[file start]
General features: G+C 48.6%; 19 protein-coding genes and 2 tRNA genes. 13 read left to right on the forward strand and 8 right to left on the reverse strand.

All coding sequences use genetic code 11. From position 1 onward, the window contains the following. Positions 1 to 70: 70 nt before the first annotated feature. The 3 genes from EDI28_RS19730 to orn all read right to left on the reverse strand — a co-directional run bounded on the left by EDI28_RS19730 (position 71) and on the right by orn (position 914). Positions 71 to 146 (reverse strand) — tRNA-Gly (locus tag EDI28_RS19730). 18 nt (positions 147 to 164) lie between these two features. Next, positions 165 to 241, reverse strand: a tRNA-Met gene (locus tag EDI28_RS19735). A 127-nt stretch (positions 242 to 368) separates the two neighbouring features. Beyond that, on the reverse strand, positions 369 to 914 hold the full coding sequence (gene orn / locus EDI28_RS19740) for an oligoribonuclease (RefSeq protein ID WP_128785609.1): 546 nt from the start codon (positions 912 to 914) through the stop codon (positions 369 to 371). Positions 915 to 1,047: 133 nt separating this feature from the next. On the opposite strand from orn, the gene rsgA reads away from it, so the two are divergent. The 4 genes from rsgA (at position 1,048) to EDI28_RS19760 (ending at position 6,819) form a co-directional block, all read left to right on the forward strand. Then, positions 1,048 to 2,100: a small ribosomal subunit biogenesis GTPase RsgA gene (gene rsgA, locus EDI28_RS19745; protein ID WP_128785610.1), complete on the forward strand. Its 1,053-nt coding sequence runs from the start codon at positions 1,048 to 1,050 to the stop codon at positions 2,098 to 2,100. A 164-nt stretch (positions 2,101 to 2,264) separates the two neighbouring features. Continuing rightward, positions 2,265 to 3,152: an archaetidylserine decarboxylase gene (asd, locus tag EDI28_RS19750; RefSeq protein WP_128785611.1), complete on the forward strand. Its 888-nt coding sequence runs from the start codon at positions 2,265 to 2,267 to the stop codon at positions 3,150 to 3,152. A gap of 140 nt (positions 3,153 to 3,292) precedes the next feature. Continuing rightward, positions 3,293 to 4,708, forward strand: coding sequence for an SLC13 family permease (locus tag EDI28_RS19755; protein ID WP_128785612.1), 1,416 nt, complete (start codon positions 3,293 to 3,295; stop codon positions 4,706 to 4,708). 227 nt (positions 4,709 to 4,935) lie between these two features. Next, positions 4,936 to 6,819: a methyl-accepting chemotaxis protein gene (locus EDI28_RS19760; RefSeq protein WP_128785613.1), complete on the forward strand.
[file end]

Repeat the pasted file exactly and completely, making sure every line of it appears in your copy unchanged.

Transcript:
General features: G+C 48.6%; 19 protein-coding genes and 2 tRNA genes. 13 read left to right on the forward strand and 8 right to left on the reverse strand.

All coding sequences use genetic code 11. From position 1 onward, the window contains the following. Positions 1 to 70: 70 nt before the first annotated feature. The 3 genes from EDI28_RS19730 to orn all read right to left on the reverse strand — a co-directional run bounded on the left by EDI28_RS19730 (position 71) and on the right by orn (position 914). Positions 71 to 146 (reverse strand) — tRNA-Gly (locus tag EDI28_RS19730). 18 nt (positions 147 to 164) lie between these two features. Next, positions 165 to 241, reverse strand: a tRNA-Met gene (locus tag EDI28_RS19735). A 127-nt stretch (positions 242 to 368) separates the two neighbouring features. Beyond that, on the reverse strand, positions 369 to 914 hold the full coding sequence (gene orn / locus EDI28_RS19740) for an oligoribonuclease (RefSeq protein ID WP_128785609.1): 546 nt from the start codon (positions 912 to 914) through the stop codon (positions 369 to 371). Positions 915 to 1,047: 133 nt separating this feature from the next. On the opposite strand from orn, the gene rsgA reads away from it, so the two are divergent. The 4 genes from rsgA (at position 1,048) to EDI28_RS19760 (ending at position 6,819) form a co-directional block, all read left to right on the forward strand. Then, positions 1,048 to 2,100: a small ribosomal subunit biogenesis GTPase RsgA gene (gene rsgA, locus EDI28_RS19745; protein ID WP_128785610.1), complete on the forward strand. Its 1,053-nt coding sequence runs from the start codon at positions 1,048 to 1,050 to the stop codon at positions 2,098 to 2,100. A 164-nt stretch (positions 2,101 to 2,264) separates the two neighbouring features. Continuing rightward, positions 2,265 to 3,152: an archaetidylserine decarboxylase gene (asd, locus tag EDI28_RS19750; RefSeq protein WP_128785611.1), complete on the forward strand. Its 888-nt coding sequence runs from the start codon at positions 2,265 to 2,267 to the stop codon at positions 3,150 to 3,152. A gap of 140 nt (positions 3,153 to 3,292) precedes the next feature. Continuing rightward, positions 3,293 to 4,708, forward strand: coding sequence for an SLC13 family permease (locus tag EDI28_RS19755; protein ID WP_128785612.1), 1,416 nt, complete (start codon positions 3,293 to 3,295; stop codon positions 4,706 to 4,708). 227 nt (positions 4,709 to 4,935) lie between these two features. Next, positions 4,936 to 6,819: a methyl-accepting chemotaxis protein gene (locus EDI28_RS19760; RefSeq protein WP_128785613.1), complete on the forward strand.